It may be instructive at this point to consider those factors which contributed to the success or failure of current Web technologies. Since cyberspace is a collection of digital resources which interconnect computer systems (for the moment, primarily client-server systems) operating under a common set of protocols, it may be useful to see just how ephemeral the underlying protocols are to the long-term success of the Web product. That investigation may help us identify those success factors which have and will continue to distinguish the enduring client-server systems and resources from the transient.
Toward that end, we list what we consider to be important keystones to client-side product success and then relate these to actual experiences in Web client product development. Some of these ideas derive from our earlier work .
1. Locate the appropriate technological horizon. By this we mean the sensitivity to the entire technology "front" as opposed to individual data points. This requires placing the technology of interest in the context of alternative technologies as they move through time. We observe here that this is a technological and not a managerial ability.
Examples: X Mosaic. By late 1992, Marc Andreesen and his colleagues at the National Center for Supercomputing Applications (NCSA) at the University of Illinois had developed just the right perspective on Web technology. Andreesen could see much of the horizon and that gave his Web navigator/browser client, X Mosaic, the competitive advantage. It is too often forgotten that Mosaic was actually the second browser released for X Windows. The first was Viola, which is now of only historical interest. Both were "freely available" software, and yet only one survived beyond the Web's first year.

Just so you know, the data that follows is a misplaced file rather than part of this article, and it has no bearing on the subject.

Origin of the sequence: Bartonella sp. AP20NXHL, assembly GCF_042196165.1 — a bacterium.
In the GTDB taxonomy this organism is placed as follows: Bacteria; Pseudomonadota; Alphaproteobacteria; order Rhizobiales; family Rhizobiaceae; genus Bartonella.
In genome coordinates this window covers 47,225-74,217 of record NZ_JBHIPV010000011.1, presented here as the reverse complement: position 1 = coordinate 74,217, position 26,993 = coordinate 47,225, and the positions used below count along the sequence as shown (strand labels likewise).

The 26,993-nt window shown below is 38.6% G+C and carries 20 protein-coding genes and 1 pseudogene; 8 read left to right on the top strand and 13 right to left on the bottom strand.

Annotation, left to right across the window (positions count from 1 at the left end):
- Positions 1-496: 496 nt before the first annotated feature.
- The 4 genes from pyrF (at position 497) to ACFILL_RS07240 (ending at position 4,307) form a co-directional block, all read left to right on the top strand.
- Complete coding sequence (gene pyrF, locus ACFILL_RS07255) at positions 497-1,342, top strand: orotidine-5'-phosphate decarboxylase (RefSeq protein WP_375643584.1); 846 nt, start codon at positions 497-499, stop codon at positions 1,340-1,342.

The reason for X Mosaic's success was that as a technology it addressed the need along the entire technological front. It satisfied the multimedia demands of users with respect to the then-available multimedia resources on the Web. It had a look and feel that was predictable from the X Windows interface then in use by the early Web users, and it maintained its currency despite the chaotic first year of the Web. These characteristics were essential to the success of early Web clients. Client browsers which were contemporaries of X Mosaic - Samba for the Macintosh and Cello for Windows - are non_entities at this point precisely because their developers failed to reflect such insight.
2. Avoid Technological Surprises. This was reported to be one of Thomas J. Watson's primary objectives for the IBM research groups. The objective is to view related technology through a "window" that would be large enough to anticipate those future advances early enough to adapt. Ironically, the failure to observe this guideline is the reason why IBM has essentially no Web presence at the moment.